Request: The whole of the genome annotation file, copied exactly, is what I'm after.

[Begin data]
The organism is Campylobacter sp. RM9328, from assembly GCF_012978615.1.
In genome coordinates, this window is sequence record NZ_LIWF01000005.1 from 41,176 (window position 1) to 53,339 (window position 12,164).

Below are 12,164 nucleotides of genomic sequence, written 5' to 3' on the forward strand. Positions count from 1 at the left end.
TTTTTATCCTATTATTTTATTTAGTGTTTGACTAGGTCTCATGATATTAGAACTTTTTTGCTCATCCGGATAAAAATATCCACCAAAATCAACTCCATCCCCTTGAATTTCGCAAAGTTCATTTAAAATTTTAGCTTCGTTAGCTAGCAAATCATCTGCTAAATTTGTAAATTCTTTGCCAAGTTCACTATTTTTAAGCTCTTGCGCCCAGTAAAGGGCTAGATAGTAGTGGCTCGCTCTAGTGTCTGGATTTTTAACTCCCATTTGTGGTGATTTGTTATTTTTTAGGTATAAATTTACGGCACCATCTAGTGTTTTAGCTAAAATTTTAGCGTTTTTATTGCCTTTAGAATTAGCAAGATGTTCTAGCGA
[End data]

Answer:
The organism is Campylobacter sp. RM9328, from assembly GCF_012978615.1.
In genome coordinates, this window is sequence record NZ_LIWF01000005.1 from 41,176 (window position 1) to 53,339 (window position 12,164).

Below are 12,164 nucleotides of genomic sequence, written 5' to 3' on the forward strand. Positions count from 1 at the left end.
TTTTTATCCTATTATTTTATTTAGTGTTTGACTAGGTCTCATGATATTAGAACTTTTTTGCTCATCCGGATAAAAATATCCACCAAAATCAACTCCATCCCCTTGAATTTCGCAAAGTTCATTTAAAATTTTAGCTTCGTTAGCTAGCAAATCATCTGCTAAATTTGTAAATTCTTTGCCAAGTTCACTATTTTTAAGCTCTTGCGCCCAGTAAAGGGCTAGATAGTAGTGGCTCGCTCTAGTGTCTGGATTTTTAACTCCCATTTGTGGTGATTTGTTATTTTTTAGGTATAAATTTACGGCACCATCTAGTGTTTTAGCTAAAATTTTAGCGTTTTTATTGCCTTTAGAATTAGCAAGATGTTCTAGCGA